American Beauty: Drew Barrymore

Drew Barrymore’s so not one of us—she’s got wildly successful, simultaneous careers as an actress, producer, photographer, vintner, mom and now beauty mogul—and yet, Jean Godfrey-June finds, she’s totally one of us.

If you ever wonder just precisely how beautiful you are, one very good measure is a hairnet. Particularly a hairnet worn in typical-hairnet environs, meaning beneath the unforgiving lights of a factory floor, the fluorescents’ cold glow bouncing off the gleaming steel machines and shiny cement floor before settling flatly onto your skin. Your face, without its usual flattering frame of hair, is all you’ve got once a hairnet is on your head; imperfections are highlighted, blotchiness exacerbated, and any makeup you may have applied becomes blaringly, mercilessly visible in high relief.

Movie stars are beautiful people, obvs. But Drew Barrymore’s poreless, glowy skin defies the piercing factory lights, the itchy elastic frame of the hairnet and the fact that she and her husband, Will Kopelman, had their first child, Olive, just eight months ago: It’s stunningly dewy and luminous; not even a hint of the chaos of new motherdom (exhaustion, raging hormones) is anywhere to be seen on her face.

Bold coral lipstick from Barrymore’s new makeup line, Flower, lights up her face even further—something of a feat of formulation (if ever a color could go horribly wrong under the best of conditions, it’s coral). Her lashes are thick and glossy; her cheeks delicately, naturally flushed.

“We’ve cut out the middleman!” she says of the line, which is sold exclusively at Walmart and the reason we’re here, walking the floor of a cosmetics factory an hour north of New York City. “Every bit of Flower is full-on, expensive-makeup quality,” she gestures toward a row of fuchsia lipstick bullets advancing along a conveyer belt. “It just costs less.” The line’s name was a natural: “I’ve always asked people, ‘What kind of flower are you?’ ” she explains. “Some people are lilies, others are sunflowers—for a long time, I was a wildflower, a sort of a daisy. I’ve changed: Now I think I’m more of one of those cottage-garden cabbage roses. Holy cow, I’ve changed!” she laughs. She grows plenty of cabbage roses (along with daisies and lilies) at her home in Los Angeles, where she spent most of her pregnancy “on the couch with takeout and TV! I was in full nesting mode, like a cat shredding my paper! I cleaned out storage units, even though it was the hottest summer ever, we built the nursery, renovated the house, cleaned out every drawer … ” Presumably, she also reviewed more than a few makeup samples.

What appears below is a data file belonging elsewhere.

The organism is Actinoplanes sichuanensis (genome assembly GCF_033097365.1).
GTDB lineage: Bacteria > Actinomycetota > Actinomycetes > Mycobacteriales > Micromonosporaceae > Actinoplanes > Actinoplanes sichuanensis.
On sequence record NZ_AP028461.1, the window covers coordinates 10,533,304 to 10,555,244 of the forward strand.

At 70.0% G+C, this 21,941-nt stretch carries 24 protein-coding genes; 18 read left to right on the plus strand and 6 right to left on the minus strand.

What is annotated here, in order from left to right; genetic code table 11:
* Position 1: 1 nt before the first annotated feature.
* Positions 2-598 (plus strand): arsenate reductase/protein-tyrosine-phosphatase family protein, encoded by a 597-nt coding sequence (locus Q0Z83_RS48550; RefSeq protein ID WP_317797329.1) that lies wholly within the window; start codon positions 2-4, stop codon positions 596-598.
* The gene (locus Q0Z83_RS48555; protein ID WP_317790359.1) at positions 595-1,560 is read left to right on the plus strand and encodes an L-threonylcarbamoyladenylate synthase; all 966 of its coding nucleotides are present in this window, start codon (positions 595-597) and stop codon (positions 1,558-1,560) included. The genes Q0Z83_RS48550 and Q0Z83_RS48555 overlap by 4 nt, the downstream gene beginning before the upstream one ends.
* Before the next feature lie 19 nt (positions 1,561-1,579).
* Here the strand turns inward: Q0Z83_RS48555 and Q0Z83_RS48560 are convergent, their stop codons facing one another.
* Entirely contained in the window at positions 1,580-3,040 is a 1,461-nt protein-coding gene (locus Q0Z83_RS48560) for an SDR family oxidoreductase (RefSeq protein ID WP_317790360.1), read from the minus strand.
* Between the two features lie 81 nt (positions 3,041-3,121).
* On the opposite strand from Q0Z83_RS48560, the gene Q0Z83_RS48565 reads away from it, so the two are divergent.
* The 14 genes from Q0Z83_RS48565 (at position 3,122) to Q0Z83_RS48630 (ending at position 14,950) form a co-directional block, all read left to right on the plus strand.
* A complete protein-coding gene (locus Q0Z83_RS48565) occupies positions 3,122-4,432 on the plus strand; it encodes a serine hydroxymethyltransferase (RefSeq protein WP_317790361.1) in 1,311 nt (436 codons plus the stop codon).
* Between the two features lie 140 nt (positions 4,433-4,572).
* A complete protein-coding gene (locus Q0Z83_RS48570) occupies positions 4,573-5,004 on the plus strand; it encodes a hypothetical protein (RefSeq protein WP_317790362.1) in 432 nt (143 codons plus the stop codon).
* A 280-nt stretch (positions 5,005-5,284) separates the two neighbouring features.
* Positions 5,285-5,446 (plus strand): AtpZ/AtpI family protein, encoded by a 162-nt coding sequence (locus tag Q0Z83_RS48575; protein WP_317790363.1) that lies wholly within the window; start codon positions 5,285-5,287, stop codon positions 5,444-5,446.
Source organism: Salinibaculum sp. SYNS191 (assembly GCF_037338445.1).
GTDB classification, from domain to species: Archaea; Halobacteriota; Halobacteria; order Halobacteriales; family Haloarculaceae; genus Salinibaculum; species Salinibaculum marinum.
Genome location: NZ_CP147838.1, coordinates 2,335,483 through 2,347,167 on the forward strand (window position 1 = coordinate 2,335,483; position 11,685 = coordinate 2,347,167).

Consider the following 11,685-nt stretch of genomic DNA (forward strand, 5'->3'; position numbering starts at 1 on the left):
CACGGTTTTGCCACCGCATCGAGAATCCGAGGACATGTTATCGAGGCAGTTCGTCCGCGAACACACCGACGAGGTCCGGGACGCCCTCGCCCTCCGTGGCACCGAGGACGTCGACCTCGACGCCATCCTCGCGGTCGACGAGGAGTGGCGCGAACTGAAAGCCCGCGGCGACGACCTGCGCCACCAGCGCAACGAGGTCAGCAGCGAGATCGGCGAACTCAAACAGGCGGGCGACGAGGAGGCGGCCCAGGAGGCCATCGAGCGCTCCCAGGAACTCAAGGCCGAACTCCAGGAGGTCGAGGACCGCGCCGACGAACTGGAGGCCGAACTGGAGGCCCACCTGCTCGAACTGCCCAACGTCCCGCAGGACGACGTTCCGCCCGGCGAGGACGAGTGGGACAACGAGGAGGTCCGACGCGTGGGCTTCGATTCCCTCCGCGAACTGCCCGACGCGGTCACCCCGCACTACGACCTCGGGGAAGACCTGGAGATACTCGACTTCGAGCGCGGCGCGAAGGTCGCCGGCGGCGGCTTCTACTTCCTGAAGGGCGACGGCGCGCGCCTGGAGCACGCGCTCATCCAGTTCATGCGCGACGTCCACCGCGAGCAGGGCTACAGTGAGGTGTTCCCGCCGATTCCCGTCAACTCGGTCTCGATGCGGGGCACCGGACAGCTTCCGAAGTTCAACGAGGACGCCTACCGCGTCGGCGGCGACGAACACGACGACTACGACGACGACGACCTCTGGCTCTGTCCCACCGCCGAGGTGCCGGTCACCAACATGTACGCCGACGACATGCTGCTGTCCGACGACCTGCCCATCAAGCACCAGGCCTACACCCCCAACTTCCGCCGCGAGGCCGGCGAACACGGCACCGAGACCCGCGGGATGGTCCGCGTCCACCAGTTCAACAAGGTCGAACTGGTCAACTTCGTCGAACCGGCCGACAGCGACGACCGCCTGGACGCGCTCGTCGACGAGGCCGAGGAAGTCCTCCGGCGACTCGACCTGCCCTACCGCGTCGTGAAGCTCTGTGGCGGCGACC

We stop at a pressed-powder machine stamping out smooth round discs that look like little cakes. Barrymore hands one to me. “Feel this—you’re not going to believe it.” The powder is, truly, remarkably fine and soft. “It’s the only quadruple-milled powder you can get at mass,” she says. “This is a powder you’d pay $38 for at the department store—ours is $11 at Walmart!” “At mass” is a term I am very familiar with, being a beauty editor, but one I wouldn’t expect a movie star to recognize, let alone bandy about with the abandon of, say, a cosmetic chemist.

I’m feeling very Laverne and Shirley with Barrymore, dodging between machines in our hairnets and white factory overcoats—or even Lucy and Ethel. She famously has that effect on people, shrugging off her celebrity before you even notice it’s there, connecting instead on a warm, generous level that is instantly and utterly disarming; a great friend is what everyone (Cameron Diaz! Lucy Liu! Jimmy Fallon!) says.
Her friendships and close family relationships are part of what brought her to the beauty industry: Makeup artist Debra Ferullo, who was a creative consultant on Flower, has worked with Barrymore for years. Revlon makeup artist Gucci Westman is another confidante (the two met on-set for Lancôme back in the ’90s). Her father-in-law Arie Kopelman (now retired) spent 18 years as the much-beloved head of Chanel. “Oh yes, we talk shop!” she says. “He picked up some of my packaging that I thought was so tasteful, and he said, ‘Where’s your brand here?’ Needless to say, we changed it. He makes me think.